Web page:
POV-Ray : Documentation : 1.4.2.4 The image gets distorted when rendering a square image
 POV-Ray 3.6 Documentation Online View

#### 1.4.2.4 The image gets distorted when rendering a square image

"If I tell POV-Ray to render a square image or otherwise change the aspect ratio, the output image is distorted. What am I doing wrong?"

The problem is that the camera is set to an aspect ratio of 4/3, while the picture you are trying to render has an aspect ratio of 1/1 (or whatever).

You can set the aspect ratio with the 'right' keyword in the camera block. The general way to set the correct aspect ratio for your image dimensions is:

```camera
{ right x*ImageWidth/ImageHeight
(other camera settings...)
}
```

This keyword can also be used to change the handedness of POV-Ray (see the question about Moray and POV-Ray handedness for more details).

Note: One could think "why does not POV-Ray always set automatically the aspect ratio of the camera according to the resolution of the image?".

There is one thing wrong in this thought: It assumes that pixels are always square (ie. the aspect ratio of the pixels is 1/1). The logic of this behaviour comes clear with an example:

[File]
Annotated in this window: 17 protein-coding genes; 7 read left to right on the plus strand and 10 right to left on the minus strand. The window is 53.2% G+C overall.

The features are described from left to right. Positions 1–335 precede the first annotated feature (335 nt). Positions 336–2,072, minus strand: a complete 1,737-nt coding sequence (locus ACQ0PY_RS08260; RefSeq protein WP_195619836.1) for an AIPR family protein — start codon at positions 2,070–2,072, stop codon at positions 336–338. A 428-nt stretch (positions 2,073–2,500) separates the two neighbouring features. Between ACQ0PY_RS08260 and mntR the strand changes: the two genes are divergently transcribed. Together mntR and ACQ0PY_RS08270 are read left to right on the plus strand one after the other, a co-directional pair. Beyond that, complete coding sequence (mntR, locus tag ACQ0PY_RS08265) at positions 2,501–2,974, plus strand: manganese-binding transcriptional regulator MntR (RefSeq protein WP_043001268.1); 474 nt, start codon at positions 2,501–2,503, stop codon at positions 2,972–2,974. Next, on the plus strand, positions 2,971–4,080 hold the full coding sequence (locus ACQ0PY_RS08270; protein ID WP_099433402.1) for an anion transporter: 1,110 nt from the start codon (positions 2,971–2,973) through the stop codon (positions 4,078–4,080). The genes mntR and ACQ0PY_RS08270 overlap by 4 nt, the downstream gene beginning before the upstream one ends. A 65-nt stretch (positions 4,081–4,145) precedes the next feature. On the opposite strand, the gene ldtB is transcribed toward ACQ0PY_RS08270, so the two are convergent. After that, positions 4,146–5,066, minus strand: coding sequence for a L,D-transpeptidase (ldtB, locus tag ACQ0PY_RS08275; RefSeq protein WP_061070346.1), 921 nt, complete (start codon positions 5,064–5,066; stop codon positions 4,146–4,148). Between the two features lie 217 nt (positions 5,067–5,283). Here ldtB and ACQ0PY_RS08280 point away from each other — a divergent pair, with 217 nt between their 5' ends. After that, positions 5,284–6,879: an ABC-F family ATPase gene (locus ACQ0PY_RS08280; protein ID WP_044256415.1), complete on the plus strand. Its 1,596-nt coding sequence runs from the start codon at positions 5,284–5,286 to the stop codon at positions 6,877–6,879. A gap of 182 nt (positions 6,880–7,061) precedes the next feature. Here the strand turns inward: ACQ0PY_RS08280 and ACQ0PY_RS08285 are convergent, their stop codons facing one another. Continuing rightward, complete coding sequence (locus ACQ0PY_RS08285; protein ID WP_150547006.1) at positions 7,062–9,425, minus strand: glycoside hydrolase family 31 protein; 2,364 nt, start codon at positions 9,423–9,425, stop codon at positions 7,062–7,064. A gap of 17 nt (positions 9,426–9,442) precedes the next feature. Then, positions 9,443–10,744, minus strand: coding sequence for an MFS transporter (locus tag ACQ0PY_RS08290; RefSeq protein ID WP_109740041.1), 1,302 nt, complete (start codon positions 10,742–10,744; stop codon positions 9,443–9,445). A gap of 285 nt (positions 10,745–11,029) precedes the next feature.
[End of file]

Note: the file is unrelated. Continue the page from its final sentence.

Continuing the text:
Suppose that you design a scene using a regular 4/3 aspect ratio, as usual (like 320x240, 640x480 and so on). This image is designed to look good when viewing in a 4/3 monitor (as they all are in home computers).

Now you want to render this image for the Windows startup image. The resolution of the Windows startup image is 320x400. This resolution has not an aspect ratio of 4/3 and the pixels are not square (the pixels have an aspect ratio of 1/0.6 instead of 1/1). Now, when you render your image at a resolution of 320x400 with POV-Ray and show it with the monitor set to that resolution (as it is set at windows startup when the startup image is shown), the aspect ratio will be the correct one so the image will have the correct proportions (and it will not be squeezed in any direction).

If you had changed the aspect ratio of the camera to 320/400 (instead of using the default 4/3) you would not only have got a different image (showing parts of the scene not shown in the original or hiding parts visible in the original), but it would have looked sqeezed when shown in the 320x400 screen resolution.

Thus, the camera aspect ratio is the aspect ratio of the final image on screen, when viewed in the final resolution (which might not be a 4/3-resolution). Since the monitor screen has an aspect ratio of 4/3, this is the default for the camera as well.